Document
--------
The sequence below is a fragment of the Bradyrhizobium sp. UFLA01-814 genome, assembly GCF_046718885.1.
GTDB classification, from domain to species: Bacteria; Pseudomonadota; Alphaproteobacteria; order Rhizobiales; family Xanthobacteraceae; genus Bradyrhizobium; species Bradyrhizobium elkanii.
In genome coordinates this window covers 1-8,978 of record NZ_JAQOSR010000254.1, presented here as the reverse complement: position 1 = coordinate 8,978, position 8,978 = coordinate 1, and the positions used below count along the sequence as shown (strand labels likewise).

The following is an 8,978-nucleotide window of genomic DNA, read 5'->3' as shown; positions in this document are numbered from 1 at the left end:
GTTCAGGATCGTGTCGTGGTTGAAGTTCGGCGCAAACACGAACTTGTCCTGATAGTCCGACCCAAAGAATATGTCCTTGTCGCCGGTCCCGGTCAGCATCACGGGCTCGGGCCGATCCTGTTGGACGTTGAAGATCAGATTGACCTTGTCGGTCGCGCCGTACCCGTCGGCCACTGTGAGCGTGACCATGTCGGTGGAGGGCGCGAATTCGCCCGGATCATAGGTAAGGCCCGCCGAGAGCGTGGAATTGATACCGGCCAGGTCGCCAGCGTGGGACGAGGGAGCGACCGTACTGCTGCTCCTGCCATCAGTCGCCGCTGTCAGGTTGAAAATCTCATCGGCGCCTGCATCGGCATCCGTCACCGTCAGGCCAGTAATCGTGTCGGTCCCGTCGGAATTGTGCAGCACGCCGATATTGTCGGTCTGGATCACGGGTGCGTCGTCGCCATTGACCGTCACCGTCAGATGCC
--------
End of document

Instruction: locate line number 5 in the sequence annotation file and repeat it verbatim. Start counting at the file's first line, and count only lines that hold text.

GTTCAGGATCGTGTCGTGGTTGAAGTTCGGCGCAAACACGAACTTGTCCTGATAGTCCGACCCAAAGAATATGTCCTTGTCGCCGGTCCCGGTCAGCATCACGGGCTCGGGCCGATCCTGTTGGACGTTGAAGATCAGATTGACCTTGTCGGTCGCGCCGTACCCGTCGGCCACTGTGAGCGTGACCATGTCGGTGGAGGGCGCGAATTCGCCCGGATCATAGGTAAGGCCCGCCGAGAGCGTGGAATTGATACCGGCCAGGTCGCCAGCGTGGGACGAGGGAGCGACCGTACTGCTGCTCCTGCCATCAGTCGCCGCTGTCAGGTTGAAAATCTCATCGGCGCCTGCATCGGCATCCGTCACCGTCAGGCCAGTAATCGTGTCGGTCCCGTCGGAATTGTGCAGCACGCCGATATTGTCGGTCTGGATCACGGGTGCGTCGTCGCCATTGACCGTCACCGTCAGATGCC